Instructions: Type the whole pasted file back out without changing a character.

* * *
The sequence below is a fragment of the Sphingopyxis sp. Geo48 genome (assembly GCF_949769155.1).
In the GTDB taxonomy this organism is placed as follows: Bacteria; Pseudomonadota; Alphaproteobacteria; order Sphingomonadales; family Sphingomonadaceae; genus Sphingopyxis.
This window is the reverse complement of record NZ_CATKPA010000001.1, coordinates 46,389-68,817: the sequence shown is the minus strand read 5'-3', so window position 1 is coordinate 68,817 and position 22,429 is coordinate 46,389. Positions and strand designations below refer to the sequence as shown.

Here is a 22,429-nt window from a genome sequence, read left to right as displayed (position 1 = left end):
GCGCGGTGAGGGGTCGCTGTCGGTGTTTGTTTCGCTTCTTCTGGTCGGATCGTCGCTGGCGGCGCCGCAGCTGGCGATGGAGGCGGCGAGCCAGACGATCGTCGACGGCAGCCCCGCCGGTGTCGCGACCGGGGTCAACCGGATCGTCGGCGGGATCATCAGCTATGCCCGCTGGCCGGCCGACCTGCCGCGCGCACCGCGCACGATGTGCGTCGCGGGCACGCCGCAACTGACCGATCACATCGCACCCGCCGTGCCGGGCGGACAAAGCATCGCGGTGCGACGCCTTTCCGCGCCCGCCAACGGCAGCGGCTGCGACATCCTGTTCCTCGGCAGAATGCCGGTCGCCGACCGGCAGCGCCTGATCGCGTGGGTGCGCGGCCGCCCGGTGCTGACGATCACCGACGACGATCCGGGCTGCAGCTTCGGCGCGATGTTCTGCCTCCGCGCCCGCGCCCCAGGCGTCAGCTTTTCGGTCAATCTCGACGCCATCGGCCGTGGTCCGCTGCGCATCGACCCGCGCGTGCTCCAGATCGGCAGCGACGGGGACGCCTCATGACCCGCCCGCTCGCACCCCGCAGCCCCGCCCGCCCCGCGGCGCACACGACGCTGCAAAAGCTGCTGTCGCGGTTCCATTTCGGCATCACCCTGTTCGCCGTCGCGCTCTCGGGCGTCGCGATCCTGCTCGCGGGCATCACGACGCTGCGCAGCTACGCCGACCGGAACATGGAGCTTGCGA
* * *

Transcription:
The sequence below is a fragment of the Sphingopyxis sp. Geo48 genome (assembly GCF_949769155.1).
In the GTDB taxonomy this organism is placed as follows: Bacteria; Pseudomonadota; Alphaproteobacteria; order Sphingomonadales; family Sphingomonadaceae; genus Sphingopyxis.
This window is the reverse complement of record NZ_CATKPA010000001.1, coordinates 46,389-68,817: the sequence shown is the minus strand read 5'-3', so window position 1 is coordinate 68,817 and position 22,429 is coordinate 46,389. Positions and strand designations below refer to the sequence as shown.

Here is a 22,429-nt window from a genome sequence, read left to right as displayed (position 1 = left end):
GCGCGGTGAGGGGTCGCTGTCGGTGTTTGTTTCGCTTCTTCTGGTCGGATCGTCGCTGGCGGCGCCGCAGCTGGCGATGGAGGCGGCGAGCCAGACGATCGTCGACGGCAGCCCCGCCGGTGTCGCGACCGGGGTCAACCGGATCGTCGGCGGGATCATCAGCTATGCCCGCTGGCCGGCCGACCTGCCGCGCGCACCGCGCACGATGTGCGTCGCGGGCACGCCGCAACTGACCGATCACATCGCACCCGCCGTGCCGGGCGGACAAAGCATCGCGGTGCGACGCCTTTCCGCGCCCGCCAACGGCAGCGGCTGCGACATCCTGTTCCTCGGCAGAATGCCGGTCGCCGACCGGCAGCGCCTGATCGCGTGGGTGCGCGGCCGCCCGGTGCTGACGATCACCGACGACGATCCGGGCTGCAGCTTCGGCGCGATGTTCTGCCTCCGCGCCCGCGCCCCAGGCGTCAGCTTTTCGGTCAATCTCGACGCCATCGGCCGTGGTCCGCTGCGCATCGACCCGCGCGTGCTCCAGATCGGCAGCGACGGGGACGCCTCATGACCCGCCCGCTCGCACCCCGCAGCCCCGCCCGCCCCGCGGCGCACACGACGCTGCAAAAGCTGCTGTCGCGGTTCCATTTCGGCATCACCCTGTTCGCCGTCGCGCTCTCGGGCGTCGCGATCCTGCTCGCGGGCATCACGACGCTGCGCAGCTACGCCGACCGGAACATGGAGCTTGCGA